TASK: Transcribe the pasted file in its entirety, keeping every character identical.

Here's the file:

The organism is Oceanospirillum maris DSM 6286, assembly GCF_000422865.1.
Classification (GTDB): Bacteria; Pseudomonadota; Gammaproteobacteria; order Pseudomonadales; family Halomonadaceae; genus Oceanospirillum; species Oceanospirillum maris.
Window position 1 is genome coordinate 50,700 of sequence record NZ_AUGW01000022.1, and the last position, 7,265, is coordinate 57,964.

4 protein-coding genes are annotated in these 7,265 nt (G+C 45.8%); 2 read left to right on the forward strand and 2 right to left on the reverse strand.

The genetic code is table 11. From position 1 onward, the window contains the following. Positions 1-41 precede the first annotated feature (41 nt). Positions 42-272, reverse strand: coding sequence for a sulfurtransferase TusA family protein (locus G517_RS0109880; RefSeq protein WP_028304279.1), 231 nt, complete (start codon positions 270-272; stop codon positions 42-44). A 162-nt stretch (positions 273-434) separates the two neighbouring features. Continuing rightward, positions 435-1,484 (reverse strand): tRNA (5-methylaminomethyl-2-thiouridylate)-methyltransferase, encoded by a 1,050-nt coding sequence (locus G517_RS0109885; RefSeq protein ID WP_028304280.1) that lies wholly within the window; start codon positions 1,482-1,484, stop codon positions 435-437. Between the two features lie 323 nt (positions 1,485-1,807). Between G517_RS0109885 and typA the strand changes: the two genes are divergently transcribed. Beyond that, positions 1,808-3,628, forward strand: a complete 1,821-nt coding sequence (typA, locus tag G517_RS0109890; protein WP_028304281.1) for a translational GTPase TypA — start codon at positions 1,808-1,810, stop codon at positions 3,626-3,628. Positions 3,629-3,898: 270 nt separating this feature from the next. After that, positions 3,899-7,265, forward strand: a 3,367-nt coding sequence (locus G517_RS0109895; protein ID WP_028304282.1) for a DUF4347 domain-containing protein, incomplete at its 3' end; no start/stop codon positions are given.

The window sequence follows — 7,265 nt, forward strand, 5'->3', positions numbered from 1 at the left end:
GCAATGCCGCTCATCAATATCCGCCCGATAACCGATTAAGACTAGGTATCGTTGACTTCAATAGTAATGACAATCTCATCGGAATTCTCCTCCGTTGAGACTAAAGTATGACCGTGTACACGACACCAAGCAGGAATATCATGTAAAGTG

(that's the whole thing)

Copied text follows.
The organism is Oceanospirillum maris DSM 6286, assembly GCF_000422865.1.
Classification (GTDB): Bacteria; Pseudomonadota; Gammaproteobacteria; order Pseudomonadales; family Halomonadaceae; genus Oceanospirillum; species Oceanospirillum maris.
Window position 1 is genome coordinate 50,700 of sequence record NZ_AUGW01000022.1, and the last position, 7,265, is coordinate 57,964.

4 protein-coding genes are annotated in these 7,265 nt (G+C 45.8%); 2 read left to right on the forward strand and 2 right to left on the reverse strand.

The genetic code is table 11. From position 1 onward, the window contains the following. Positions 1-41 precede the first annotated feature (41 nt). Positions 42-272, reverse strand: coding sequence for a sulfurtransferase TusA family protein (locus G517_RS0109880; RefSeq protein WP_028304279.1), 231 nt, complete (start codon positions 270-272; stop codon positions 42-44). A 162-nt stretch (positions 273-434) separates the two neighbouring features. Continuing rightward, positions 435-1,484 (reverse strand): tRNA (5-methylaminomethyl-2-thiouridylate)-methyltransferase, encoded by a 1,050-nt coding sequence (locus G517_RS0109885; RefSeq protein ID WP_028304280.1) that lies wholly within the window; start codon positions 1,482-1,484, stop codon positions 435-437. Between the two features lie 323 nt (positions 1,485-1,807). Between G517_RS0109885 and typA the strand changes: the two genes are divergently transcribed. Beyond that, positions 1,808-3,628, forward strand: a complete 1,821-nt coding sequence (typA, locus tag G517_RS0109890; protein WP_028304281.1) for a translational GTPase TypA — start codon at positions 1,808-1,810, stop codon at positions 3,626-3,628. Positions 3,629-3,898: 270 nt separating this feature from the next. After that, positions 3,899-7,265, forward strand: a 3,367-nt coding sequence (locus G517_RS0109895; protein ID WP_028304282.1) for a DUF4347 domain-containing protein, incomplete at its 3' end; no start/stop codon positions are given.

The window sequence follows — 7,265 nt, forward strand, 5'->3', positions numbered from 1 at the left end:
GCAATGCCGCTCATCAATATCCGCCCGATAACCGATTAAGACTAGGTATCGTTGACTTCAATAGTAATGACAATCTCATCGGAATTCTCCTCCGTTGAGACTAAAGTATGACCGTGTACACGACACCAAGCAGGAATATCATGTAAAGTG